Botanical Is Best: 13 Botanical Supplements to Consider Taking

When you walk down the aisles of a pharmacy these days, you may see a lot of names you don’t recognize. Acetaminophen, loratadine, alprazolam, and omeprazole may be among the confusing names you see. But you may also notice some more familiar names among the ranks, too – garlic, ginger, turmeric, chamomile, elderflower, and ginseng, to name a few. As modern medicine advances, it has started turning back to some ancient remedies to treat our ailments. Doctors and researchers are starting to rediscover the benefits some botanicals can provide, as well as the gentler alternative they offer to harsh medications.

Read on to learn more about botanicals and discover which ones you should be incorporating into your life.

1. Echinacea

You may have heard of echinacea before; you just may know it by the name coneflower. This plant is a member of the daisy family and produces distinctive purple flowers with the classic daisy look. Echinacea is native to North America and has been a part of traditional First Nations remedies for centuries. 

Most parts of the echinacea plant can have medicinal uses, including the roots, leaves, and petals. It can be helpful in dealing with the common cold, and in fact, some studies have suggested that taking echinacea can reduce your chances of getting a cold by up to 20 percent. You’ll often find echinacea as a tea, but you can find it as a supplement, too. 

2. Ginseng 

Ginseng is an ancient remedy that can trace its roots back to traditional Chinese medicine – quite literally. Ginseng roots can be steeped as a tea or dried to make a powdered supplement. There are a number of ginseng varieties, but the two most popular are Asian ginseng and American ginseng. 

Some preliminary animal studies have suggested that ginseng could have a variety of benefits ranging from preventing cancer to protecting your brain. It may also help to support your immune system and reduce inflammation. While Asian ginseng is considered more stimulating, American ginseng is thought to be more relaxing.

3. Ginkgo Biloba 

Ginkgo biloba is another plant that has been associated with natural medicine for centuries. Ginkgo biloba, also known as simply ginkgo, comes from the maidenhair tree, which has distinctive fan-shaped leaves. The maidenhair tree is native to China and has been an important part of Chinese medicine for thousands of years.

Many parts of the ginkgo plant can be used for herbal medicine, including the seeds, leaves, and fruit. The seeds and leaves are often used to make teas, tinctures, and extracts. Ginkgo may help to treat sexual dysfunction, heart disease, and mental challenges like dementia and Alzheimer’s disease.

4. Elderberry

Elderberry comes from the fruit of the Sambucus nigra plant and will often come as a syrup or lozenge. You must cook these berries in order for them to become medicinal, and many practitioners cook their own elderberries. They may also add in other beneficial ingredients, including honey and ginger.

Elderberry is popular as a headache reliever and a laxative, among other uses. It may be helpful in treating symptoms of the flu and the common cold, as well as to relieve nerve pain. Some early studies have also suggested elderberry may have antioxidant, antiviral, and antimicrobial properties. 

5. St. John’s Wort

St. John’s wort comes from a yellow flowering plant called Hypericcum perforatum. The flowers from this plant can be used to make tea, extracts, or supplement capsules. St. John’s wort originates in Greece, where it has been popular as an herbal treatment for thousands of years.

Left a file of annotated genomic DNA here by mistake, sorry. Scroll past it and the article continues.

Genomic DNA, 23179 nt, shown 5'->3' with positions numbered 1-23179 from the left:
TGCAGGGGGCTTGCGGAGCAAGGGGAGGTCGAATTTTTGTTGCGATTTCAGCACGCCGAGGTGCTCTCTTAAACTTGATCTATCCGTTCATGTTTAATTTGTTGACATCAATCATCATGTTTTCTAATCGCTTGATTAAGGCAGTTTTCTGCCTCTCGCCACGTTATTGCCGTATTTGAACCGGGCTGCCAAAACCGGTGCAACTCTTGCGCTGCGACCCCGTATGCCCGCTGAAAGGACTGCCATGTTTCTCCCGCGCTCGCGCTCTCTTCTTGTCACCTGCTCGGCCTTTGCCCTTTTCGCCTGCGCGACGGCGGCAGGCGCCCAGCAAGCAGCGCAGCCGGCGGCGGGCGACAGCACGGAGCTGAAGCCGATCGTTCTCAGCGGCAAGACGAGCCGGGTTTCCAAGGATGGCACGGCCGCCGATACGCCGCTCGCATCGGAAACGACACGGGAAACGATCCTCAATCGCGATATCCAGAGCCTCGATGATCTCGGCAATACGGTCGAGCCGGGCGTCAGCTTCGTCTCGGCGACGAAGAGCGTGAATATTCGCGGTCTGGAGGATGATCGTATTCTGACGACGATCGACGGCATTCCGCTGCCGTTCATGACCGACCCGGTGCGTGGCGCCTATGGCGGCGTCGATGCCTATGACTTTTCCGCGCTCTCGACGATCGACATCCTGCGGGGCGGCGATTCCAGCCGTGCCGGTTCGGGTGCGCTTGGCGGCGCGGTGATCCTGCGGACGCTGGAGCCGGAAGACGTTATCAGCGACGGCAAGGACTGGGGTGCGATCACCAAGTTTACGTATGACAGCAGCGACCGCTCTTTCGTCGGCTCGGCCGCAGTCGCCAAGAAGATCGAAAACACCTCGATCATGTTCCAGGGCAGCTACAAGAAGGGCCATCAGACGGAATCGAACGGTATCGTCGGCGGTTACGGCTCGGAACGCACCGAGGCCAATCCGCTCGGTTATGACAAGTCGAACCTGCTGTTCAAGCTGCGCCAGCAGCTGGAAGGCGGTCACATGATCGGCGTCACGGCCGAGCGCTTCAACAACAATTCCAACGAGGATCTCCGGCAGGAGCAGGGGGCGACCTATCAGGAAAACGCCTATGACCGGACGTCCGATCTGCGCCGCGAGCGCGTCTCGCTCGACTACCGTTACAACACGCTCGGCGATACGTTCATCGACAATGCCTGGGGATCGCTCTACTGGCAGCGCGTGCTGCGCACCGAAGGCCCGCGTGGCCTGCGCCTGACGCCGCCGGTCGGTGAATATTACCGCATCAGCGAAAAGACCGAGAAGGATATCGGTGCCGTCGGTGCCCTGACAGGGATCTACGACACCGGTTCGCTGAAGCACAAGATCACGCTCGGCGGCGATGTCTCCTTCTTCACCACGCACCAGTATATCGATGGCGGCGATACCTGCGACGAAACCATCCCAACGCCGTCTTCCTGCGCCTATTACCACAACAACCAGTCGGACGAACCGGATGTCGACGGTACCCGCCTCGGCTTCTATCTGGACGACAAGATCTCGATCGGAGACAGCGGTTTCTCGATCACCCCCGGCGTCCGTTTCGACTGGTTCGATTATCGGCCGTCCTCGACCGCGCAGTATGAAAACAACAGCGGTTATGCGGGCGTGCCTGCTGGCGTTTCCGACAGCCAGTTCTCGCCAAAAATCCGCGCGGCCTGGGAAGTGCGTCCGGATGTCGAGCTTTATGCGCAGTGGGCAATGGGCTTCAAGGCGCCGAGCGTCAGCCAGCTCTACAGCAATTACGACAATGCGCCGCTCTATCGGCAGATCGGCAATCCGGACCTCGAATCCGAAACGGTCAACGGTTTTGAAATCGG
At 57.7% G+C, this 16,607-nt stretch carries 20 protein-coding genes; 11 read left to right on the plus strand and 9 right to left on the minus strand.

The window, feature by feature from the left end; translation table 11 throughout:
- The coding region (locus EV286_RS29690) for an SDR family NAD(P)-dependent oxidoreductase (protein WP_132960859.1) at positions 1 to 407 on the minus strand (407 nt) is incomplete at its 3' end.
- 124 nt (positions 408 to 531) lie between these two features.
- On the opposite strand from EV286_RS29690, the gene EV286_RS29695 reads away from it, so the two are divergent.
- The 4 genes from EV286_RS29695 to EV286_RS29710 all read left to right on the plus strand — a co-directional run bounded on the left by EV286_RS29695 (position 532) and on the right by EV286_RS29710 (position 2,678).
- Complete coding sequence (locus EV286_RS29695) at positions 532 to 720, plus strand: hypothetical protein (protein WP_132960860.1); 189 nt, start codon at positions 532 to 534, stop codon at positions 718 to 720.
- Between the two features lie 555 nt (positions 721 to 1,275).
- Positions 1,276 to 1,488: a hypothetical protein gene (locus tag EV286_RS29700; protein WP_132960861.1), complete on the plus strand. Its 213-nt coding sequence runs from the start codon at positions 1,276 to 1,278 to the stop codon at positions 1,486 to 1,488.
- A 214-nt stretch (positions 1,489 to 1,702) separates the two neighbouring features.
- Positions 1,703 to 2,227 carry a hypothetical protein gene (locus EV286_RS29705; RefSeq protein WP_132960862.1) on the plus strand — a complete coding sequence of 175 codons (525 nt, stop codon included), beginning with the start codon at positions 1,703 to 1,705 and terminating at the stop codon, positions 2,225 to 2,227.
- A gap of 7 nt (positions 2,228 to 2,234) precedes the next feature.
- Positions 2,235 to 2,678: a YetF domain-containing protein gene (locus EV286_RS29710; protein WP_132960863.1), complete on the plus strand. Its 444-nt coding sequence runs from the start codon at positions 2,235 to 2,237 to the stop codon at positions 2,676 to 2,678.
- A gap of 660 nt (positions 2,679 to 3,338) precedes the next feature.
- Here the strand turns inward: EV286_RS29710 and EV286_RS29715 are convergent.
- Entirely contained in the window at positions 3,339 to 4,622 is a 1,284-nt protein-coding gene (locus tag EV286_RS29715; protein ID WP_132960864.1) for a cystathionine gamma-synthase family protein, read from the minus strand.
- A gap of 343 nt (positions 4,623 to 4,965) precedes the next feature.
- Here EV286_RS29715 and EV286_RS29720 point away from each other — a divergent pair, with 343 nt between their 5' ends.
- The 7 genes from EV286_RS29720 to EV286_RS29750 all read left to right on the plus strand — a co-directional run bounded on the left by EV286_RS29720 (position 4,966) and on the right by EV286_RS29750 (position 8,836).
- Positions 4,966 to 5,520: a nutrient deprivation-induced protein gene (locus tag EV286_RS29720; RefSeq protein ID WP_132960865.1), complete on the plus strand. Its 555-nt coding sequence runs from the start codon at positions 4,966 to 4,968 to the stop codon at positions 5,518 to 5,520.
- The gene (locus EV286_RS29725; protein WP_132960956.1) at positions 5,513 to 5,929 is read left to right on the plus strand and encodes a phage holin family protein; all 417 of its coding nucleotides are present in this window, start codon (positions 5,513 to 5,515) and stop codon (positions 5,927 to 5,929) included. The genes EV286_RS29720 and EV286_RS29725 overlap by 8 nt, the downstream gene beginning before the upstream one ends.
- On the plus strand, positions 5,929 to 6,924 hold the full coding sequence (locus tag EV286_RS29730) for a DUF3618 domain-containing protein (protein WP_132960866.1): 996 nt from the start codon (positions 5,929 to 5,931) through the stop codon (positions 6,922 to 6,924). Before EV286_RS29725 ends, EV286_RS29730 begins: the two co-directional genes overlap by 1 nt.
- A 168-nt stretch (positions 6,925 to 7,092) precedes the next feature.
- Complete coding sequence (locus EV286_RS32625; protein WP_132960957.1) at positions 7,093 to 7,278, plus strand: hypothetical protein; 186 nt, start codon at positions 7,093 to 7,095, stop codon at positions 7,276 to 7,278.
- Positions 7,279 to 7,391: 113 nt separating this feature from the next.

In the past, St. John’s wort was used to help heal wounds and treat kidney and lung diseases. Today, practitioners believe it may help to alleviate insomnia, anxiety, and depression. It is important to note that if you are dealing with depression, you should always talk to your doctor about the best treatment plan for you, whether that includes St. John’s wort or not.

6. Turmeric

Turmeric has gained popularity in recent years as a superfood and a natural remedy. This bright yellow herb belongs to the ginger family and comes from the root of the Curcuma longa plant. While it may have a variety of healing properties, it also makes a delicious addition to curries and rice dishes.

Some recent studies have shown that turmeric can have some powerful anti-inflammatory properties. In particular, it can be helpful for relieving arthritis pain caused by bones rubbing together as the cartilage padding them breaks down. While eating turmeric in foods won’t get you a therapeutic dose, you can find supplements that provide an appropriate dose.

7. Ginger

Ginger is another kitchen ingredient that can have some fantastic therapeutic benefits. In the kitchen, this root provides a bright spice to a variety of Asian-inspired dishes. But in medicine, you can take it as a capsule or steep it to make a tea that can have a number of healing benefits.

One of ginger’s primary benefits is that it can help relieve nausea and improve digestion. It may also help to relieve migraines, treat the symptoms of a cold, and even lower blood pressure. Some evidence suggests it could even prevent heart disease and cancer, but there are mixed results and no solid proof of those claims yet.

8. Valerian 

Valerian is a beautiful white flowering plant that looks something like baby’s breath. This lovely flower comes from Greece and Rome, where it was used as a calming agent. Its relaxing properties are still popular today among people who have trouble sleeping or experience high levels of anxiety. 

In ancient times, valerian was thought to relieve tremors, headaches, heart palpitations, and more. There is little evidence to support these claims, but many people do acknowledge that valerian has a calming effect. A tea or supplement made with valerian can help to soothe a restless mind and ease you into better sleep.